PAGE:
To give the Museum’s conservators a look inside the Enterprise model, Marilyn and Peter brought a portable radiography (x-ray) machine to the Emil Buehler Conservation Laboratory
, which is a behind-the-scenes work space at the Museum’s Steven F. Udvar-Hazy Center near Washington Dulles International Airport. Consisting of three pieces, the apparatus has an x-ray emitter that exposes a special digital photographic plate, which in turn communicates with a computer enabled with its own independent WiFi. But what really made it special was that this technology has also been used to examine zoo animals, even panda sensation, Bao Bao. (Talk about breaking the Internet! Consider combining the web power of Bao Bao and Star Trek!)
To organize the data, the radiology technicians/Star Trek fans first created a record for the “patient:”
Saucer as the “skull”
Secondary hull as the “body”
Nacelles as the “legs”
The x-ray apparatus produced images in a special format called “dicom” (which Peter explained, “makes a jpeg look like a pencil sketch”). To get each image, Peter and Marilyn worked with Engen Conservation Chair Malcolm Collum and Museum photographer Dane Penland to line up the radiography machine on one side of the artifact with the photographic plate positioned exactly opposite on the other side. They planned the overlapping images to provide a complete tricorder-like diagnostic of the model’s interior. As each image was shot, the digital plate communicated via WiFi with the laptop, capturing the image. To avoid a magnification effect, they positioned the plate as close to the body of the model as possible. They got the perfect exposure on the first try, based on Peter and Marilyn’s expert calculations comparing the probable density of the model versus the known density of biological specimens.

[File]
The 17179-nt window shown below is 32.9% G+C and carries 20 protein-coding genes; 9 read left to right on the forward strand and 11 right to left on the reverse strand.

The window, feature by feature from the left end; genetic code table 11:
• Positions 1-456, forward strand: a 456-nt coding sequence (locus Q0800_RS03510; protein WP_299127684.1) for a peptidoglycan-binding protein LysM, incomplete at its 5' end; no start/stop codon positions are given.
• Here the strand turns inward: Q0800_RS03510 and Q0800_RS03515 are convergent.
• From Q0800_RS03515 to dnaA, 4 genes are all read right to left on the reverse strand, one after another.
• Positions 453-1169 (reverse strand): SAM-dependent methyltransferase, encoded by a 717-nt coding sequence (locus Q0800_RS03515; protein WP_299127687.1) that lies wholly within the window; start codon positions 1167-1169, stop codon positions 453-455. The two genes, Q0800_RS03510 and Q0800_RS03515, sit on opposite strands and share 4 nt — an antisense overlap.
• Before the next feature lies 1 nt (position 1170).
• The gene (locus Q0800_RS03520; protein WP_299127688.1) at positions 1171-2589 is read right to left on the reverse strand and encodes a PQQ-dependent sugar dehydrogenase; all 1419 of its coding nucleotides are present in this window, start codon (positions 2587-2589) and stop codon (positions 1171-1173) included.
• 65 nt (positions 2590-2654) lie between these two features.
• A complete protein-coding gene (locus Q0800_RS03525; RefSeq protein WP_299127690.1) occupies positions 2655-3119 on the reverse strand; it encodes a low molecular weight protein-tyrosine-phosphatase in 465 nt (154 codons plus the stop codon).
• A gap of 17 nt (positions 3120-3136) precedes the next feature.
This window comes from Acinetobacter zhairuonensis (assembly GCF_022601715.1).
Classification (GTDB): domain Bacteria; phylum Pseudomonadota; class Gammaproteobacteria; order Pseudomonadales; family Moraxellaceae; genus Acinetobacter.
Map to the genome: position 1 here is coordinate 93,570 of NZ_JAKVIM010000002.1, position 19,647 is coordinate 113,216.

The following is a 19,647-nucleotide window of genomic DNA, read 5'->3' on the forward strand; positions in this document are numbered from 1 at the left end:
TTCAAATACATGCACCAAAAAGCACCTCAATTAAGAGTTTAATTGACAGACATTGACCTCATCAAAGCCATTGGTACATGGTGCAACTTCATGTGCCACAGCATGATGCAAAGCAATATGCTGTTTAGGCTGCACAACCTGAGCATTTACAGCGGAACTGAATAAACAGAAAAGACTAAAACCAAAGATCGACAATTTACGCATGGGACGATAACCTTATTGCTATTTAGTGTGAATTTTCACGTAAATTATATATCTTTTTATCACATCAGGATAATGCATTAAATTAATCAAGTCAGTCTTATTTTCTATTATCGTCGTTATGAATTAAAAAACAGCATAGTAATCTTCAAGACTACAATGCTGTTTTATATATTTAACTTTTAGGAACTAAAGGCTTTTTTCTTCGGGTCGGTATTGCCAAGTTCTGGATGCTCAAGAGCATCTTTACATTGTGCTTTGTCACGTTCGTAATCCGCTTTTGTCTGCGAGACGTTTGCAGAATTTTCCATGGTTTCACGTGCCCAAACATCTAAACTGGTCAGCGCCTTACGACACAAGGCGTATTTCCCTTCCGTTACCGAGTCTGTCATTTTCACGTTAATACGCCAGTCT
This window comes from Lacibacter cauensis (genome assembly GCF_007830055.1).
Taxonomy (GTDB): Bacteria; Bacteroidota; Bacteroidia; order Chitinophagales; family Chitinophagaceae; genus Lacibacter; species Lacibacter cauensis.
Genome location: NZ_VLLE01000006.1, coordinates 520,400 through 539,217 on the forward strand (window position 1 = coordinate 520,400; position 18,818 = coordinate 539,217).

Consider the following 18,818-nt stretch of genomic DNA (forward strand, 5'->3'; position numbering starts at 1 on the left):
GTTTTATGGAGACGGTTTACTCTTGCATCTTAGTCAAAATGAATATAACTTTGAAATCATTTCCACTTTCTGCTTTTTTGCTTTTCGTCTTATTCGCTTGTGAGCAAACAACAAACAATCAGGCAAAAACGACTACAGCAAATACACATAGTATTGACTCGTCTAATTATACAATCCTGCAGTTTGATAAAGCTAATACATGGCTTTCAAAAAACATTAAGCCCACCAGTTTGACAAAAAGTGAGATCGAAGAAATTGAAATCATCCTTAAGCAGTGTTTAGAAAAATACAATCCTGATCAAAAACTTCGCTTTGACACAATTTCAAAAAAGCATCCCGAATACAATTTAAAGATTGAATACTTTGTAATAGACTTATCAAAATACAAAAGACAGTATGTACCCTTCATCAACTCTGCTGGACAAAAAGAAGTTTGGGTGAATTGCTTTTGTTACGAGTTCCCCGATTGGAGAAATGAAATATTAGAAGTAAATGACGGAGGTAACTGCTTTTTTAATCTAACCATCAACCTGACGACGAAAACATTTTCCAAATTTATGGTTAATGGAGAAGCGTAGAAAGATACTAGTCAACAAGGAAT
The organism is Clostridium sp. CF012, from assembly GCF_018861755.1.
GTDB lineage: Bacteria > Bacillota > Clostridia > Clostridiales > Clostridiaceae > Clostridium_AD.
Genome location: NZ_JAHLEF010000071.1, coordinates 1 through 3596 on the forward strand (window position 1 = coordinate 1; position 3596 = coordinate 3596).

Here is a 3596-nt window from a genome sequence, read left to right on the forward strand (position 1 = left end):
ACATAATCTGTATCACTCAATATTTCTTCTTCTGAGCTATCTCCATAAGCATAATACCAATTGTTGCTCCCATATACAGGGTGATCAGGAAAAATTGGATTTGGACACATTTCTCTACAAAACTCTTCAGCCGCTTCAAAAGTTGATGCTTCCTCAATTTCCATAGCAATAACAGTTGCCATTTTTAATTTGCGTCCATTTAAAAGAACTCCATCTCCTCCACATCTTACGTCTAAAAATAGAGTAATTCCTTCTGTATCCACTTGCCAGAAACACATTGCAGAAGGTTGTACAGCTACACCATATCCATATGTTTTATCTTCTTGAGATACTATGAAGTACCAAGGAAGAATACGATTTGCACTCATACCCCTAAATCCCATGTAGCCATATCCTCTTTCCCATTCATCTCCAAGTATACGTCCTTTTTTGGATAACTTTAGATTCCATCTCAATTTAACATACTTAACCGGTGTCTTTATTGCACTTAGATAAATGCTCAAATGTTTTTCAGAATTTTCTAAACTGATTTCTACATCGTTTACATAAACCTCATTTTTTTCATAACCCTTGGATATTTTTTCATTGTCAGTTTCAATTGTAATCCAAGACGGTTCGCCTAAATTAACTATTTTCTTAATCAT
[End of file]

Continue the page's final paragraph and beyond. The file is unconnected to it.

Working slowly, the participants planned the exposures to allow the images to be “stitched” together so conservators can get a more complete picture of the artifact. Our photographer, Dane, advised on how best to overlap the images so that they could be matched once the images had been taken back to a zoo computer to be processed. The composite image of the left nacelle shown here has been put back together by Museum conservator Ariel O’Connor. When printed at full size, it gives the conservators a clear map of the interior of the model, without disturbing any of the original structure. It’s worth noting how much the technology has improved since the last time the Enterprise model was x-rayed in the 1990s
The x-ray process involved a lot of back and forth—literally. Marilyn, Peter, and Malcolm wore lead shielding to protect themselves during the x-ray shooting. For the rest of us, after backing away during each shot to avoid being unshielded inside the scatter range of the x-rays, we all rushed back to the monitor as the image appeared to see what was revealed. Immediately, we could see the light bulbs inside the model as well as finishing nails, electronics, and wiring. Some of the images were so clear that we could see the grain in the wood used to build the model! The results will help the conservation team to make clear decisions about next steps when assessing the structure of the model.
|Radiographing the Enterprise for the 2015 restoration
Here’s a video of the current restoration:
So it seems the 50 year-old wooden Enterprise model will live long and prosper, thanks in part to DICOM and advanced imaging techniques.
Beam me up!
via Blogger http://ift.tt/1J7GSVC April 28, 2015 at 10:16PM